In The Image Of God

Main Verses

Other Christians believe that the image of God is entirely permanent; anything that can be lost is not part of that image. However, although God’s image in us can never be lost, every part of that image has become corrupted. In many verses in the Bible, “image” and “likeness” seem to be used interchangeably (compare Genesis 5:1 with 9:6; Colossians 3:9 with James 3:9). Therefore, these Christians believe that the biblical words image and likeness refer to the very same thing. They agree with the first view that God’s permanent image includes logical reason and moral conscience, which are parts or functions of our immortal spirit/soul. But according to these Christians, neither holiness nor immortality was ever a part of the image of God. They emphasize that all of human nature was distorted by the fall into sin, including the image of God in us. In fact, our logical reason and moral conscience have become so thoroughly corrupted that they cannot bring us even part of the way toward God by themselves. We have become slaves to sin2 (John 8:34; Romans 7:14). God must first reach down to us with His GRACE before we can respond to Him (John 6:44; 1 John 4:19). Our spirits are dead in transgressions (Ephesians 2:1,5), but God can bring them back to life again (Romans 8:6–10). Our minds are depraved (Romans 1:28), but God can renew them (Romans 12:2; Hebrews 9:14).

Some Christian scholars have recently proposed that the image of God is not some permanent part of us or structure within us. Instead, they say, “Our relationships reflect God’s image.” They point out that our minds are created to be in relationship with God, with one another, and with the world around us. These relationships reflect the relationships of the Father, Son and HoLY SPIRIT within the Trinity itself, as well as God’s relationship to His creation. Some of those who hold this third view emphasize love as the most important thing in all our relationships. God is love, and since we are made in God’s image, all our relationships should reflect His love (1 John 4:8,16–17). According to this view, God’s statement, “Let us make man in our image” (Genesis 1:26) meant that God created men and women with the ability to have righteous, loving relationships. But when Adam and Eve sinned, their relationship with God was lost, and their relationships with each other and with the world around them were distorted (Genesis 3:8–19). When we repent and come back to God, He restores our relationships, so that we can again show love to others (Romans 8:19–21; 2 Corinthians 5:18–20).

Other scholars suggest a fourth view. Like the third view, they do not believe that God’s image is some permanent part of human nature; instead it is something that we can become—in and through Christ Jesus. They point to God’s purpose for us in this world, to our “destiny in Christ as God’s representatives.” Yes, we can have a special relationship with God, but that relationship is linked to our destiny to rule over the earth in God’s name (Genesis 1:26; Psalm 8:6). As God’s representatives to the rest of creation, we are expected to take care of all God created (Genesis 1:28–29; 2:15,19–20). Adam and Eve rejected God’s plan, but that did not change God’s destiny for each one of us. All men and women share in God’s purpose for humanity, however much they fail to fulfill that purpose. The New Testament finds the ultimate fulfillment of the divine image in Jesus Christ (2 Corinthians 4:4; Colossians 1:15; Hebrews 1:3). All who are born again in Christ share in His perfect reflection of God’s image and His perfect fulfillment of human destiny (Romans 8:29; 1 Corinthians 15:48–49). According to this view, God’s plan to create man in His own image meant that from the very beginning God planned to create us in the image of His Son Jesus. Only in Christ can we truly become God’s representatives in the world, and only in Christ can we become the image of God that we were destined to be (2 Corinthians 2:14; 5:17–20). At present, we are still being transformed into his likeness (2 Corinthians 3:18), but this destiny will be perfected in us when we meet Jesus face to face (1 Corinthians 13:12; 1 John 3:2).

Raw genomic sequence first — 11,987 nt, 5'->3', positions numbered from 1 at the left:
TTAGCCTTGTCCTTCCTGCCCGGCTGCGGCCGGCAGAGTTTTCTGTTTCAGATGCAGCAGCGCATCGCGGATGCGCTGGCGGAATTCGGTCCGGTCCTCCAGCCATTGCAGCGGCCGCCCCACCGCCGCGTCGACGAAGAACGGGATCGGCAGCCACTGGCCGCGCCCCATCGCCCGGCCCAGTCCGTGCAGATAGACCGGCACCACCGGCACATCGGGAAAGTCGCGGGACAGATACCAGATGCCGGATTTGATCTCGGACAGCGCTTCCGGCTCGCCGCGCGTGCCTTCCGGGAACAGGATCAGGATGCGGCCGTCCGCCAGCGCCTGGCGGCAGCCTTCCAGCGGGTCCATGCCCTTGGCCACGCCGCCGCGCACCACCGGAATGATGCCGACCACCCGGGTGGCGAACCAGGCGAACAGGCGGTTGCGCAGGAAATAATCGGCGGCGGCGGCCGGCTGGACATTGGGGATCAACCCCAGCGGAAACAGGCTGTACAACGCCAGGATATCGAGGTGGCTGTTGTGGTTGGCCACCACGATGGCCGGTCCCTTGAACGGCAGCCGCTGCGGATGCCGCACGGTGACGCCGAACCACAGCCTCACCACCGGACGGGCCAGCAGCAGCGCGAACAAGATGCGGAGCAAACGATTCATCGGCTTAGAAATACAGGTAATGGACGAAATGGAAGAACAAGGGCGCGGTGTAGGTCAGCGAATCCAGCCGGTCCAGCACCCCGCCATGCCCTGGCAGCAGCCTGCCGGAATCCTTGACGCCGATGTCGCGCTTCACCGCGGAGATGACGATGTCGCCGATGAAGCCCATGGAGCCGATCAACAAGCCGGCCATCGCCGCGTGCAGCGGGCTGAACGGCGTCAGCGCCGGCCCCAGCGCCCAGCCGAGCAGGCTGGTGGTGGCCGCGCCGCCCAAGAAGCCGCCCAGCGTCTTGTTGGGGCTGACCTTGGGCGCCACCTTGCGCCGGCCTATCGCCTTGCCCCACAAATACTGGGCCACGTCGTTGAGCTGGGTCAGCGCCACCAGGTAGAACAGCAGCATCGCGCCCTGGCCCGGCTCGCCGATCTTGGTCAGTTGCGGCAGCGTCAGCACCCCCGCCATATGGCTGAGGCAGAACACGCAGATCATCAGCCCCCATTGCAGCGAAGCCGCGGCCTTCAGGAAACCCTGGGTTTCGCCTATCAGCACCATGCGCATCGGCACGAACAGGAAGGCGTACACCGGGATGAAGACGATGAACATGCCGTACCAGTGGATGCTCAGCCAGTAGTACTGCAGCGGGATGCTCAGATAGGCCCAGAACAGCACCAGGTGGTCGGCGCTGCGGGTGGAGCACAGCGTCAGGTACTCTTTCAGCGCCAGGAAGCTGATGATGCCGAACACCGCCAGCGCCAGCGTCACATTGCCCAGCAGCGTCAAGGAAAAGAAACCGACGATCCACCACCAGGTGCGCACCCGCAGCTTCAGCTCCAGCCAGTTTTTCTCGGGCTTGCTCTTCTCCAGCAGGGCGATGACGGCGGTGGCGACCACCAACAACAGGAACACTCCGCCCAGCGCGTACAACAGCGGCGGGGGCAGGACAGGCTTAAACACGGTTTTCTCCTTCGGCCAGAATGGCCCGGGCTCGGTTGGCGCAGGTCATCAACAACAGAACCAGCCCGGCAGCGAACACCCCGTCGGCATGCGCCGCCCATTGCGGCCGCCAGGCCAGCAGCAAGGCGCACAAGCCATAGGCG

Do We Have Two Parts or Three?

Related to these different views about the image of God is another question. What is a human being, anyway? Some scholars have suggested that the ancient HEBREWS viewed human beings as a whole, an inseparable unity of life in a body. When the body died, the mind or soul died also. They suggest that by New Testament times, Greek philosophy had heavily influenced Jewish philosophy, so that many JEWS began to teach a clear difference between the eternal soul and the mortal body. Most scholars disagree with this view. They point out that even the early Hebrews thought that humans were created with both a physical part and a non-physical part. The story in Genesis Chapter 2 tells us that God created Adam from the dust of the ground and then breathed into him the breath of life (Genesis 2:7; Ezekiel 37:10). The Teacher wrote that when we die, the dust returns to the ground it came from, and the spirit returns to God who gave it (Ecclesiastes 12:7). Furthermore, the ISRAELITES believed that the dead continued on in some kind of existence in a shadowy world, called Sheol (see General Article: What Happens After Death?). All this suggests that even the early Hebrews believed that humans are made up of at least two parts.

Much later, Isaiah prophesied that the dead would be resurrected, that their bodies will rise (Isaiah 26:19; compare Daniel 12:2). And in the New Testament, Jesus spoke of those who kill the body but cannot kill the soul (Matthew 10:28). Paul wrote similarly about being away from the body and at home with the Lord (2 Corinthians 5:1–9). Verses like these supporting the resurrection of the body certainly strengthen the idea that human beings are made up of at least two parts—a physical body, and an inner non-physical mind—which can be separated at death and reunited at the future resurrection.